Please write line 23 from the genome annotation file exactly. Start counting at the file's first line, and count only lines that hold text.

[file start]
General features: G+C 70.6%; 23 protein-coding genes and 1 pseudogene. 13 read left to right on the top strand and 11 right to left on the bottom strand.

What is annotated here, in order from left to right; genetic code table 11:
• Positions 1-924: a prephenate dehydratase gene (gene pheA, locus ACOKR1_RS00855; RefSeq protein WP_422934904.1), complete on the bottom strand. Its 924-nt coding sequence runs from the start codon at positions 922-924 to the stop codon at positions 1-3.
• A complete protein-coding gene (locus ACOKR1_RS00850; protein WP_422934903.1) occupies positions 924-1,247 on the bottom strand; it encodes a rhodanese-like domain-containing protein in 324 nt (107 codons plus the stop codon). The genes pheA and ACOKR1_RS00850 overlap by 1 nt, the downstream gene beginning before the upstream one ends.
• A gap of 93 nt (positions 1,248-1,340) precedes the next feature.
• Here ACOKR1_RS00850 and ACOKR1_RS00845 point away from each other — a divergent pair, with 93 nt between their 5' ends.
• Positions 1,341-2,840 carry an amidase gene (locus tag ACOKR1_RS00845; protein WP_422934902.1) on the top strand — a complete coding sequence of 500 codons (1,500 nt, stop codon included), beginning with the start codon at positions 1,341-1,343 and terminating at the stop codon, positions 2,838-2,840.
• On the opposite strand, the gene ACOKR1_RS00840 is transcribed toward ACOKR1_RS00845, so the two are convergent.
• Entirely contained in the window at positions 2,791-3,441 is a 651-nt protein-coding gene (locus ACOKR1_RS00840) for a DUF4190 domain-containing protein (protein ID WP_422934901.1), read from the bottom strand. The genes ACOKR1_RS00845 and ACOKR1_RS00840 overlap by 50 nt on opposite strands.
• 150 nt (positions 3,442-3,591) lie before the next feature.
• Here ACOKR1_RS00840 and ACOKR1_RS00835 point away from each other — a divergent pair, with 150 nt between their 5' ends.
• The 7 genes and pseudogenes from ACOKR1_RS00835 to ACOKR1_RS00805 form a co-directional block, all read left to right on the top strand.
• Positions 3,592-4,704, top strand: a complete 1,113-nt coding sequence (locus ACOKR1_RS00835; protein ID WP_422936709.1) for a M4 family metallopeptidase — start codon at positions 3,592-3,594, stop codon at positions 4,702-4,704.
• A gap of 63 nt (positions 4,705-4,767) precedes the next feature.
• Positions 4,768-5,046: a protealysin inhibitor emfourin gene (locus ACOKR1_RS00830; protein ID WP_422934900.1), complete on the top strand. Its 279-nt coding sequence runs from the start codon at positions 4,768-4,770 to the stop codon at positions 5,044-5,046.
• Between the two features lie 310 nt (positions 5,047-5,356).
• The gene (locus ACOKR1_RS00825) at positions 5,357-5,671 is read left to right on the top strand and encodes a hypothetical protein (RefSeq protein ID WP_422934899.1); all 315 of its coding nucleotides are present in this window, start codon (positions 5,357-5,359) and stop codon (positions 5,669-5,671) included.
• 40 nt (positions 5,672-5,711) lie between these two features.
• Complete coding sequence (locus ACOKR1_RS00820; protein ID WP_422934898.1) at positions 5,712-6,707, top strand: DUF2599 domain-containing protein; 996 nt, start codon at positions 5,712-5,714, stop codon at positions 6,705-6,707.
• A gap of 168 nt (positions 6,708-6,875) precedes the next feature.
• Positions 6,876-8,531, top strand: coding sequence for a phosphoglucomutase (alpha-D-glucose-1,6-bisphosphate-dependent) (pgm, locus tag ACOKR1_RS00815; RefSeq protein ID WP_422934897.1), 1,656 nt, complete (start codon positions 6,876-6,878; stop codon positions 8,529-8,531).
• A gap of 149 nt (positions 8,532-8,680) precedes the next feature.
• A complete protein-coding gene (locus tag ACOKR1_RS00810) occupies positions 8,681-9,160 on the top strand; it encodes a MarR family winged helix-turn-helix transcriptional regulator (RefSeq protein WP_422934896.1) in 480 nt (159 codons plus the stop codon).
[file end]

• A complete protein-coding gene (locus tag ACOKR1_RS00810) occupies positions 8,681-9,160 on the top strand; it encodes a MarR family winged helix-turn-helix transcriptional regulator (RefSeq protein WP_422934896.1) in 480 nt (159 codons plus the stop codon).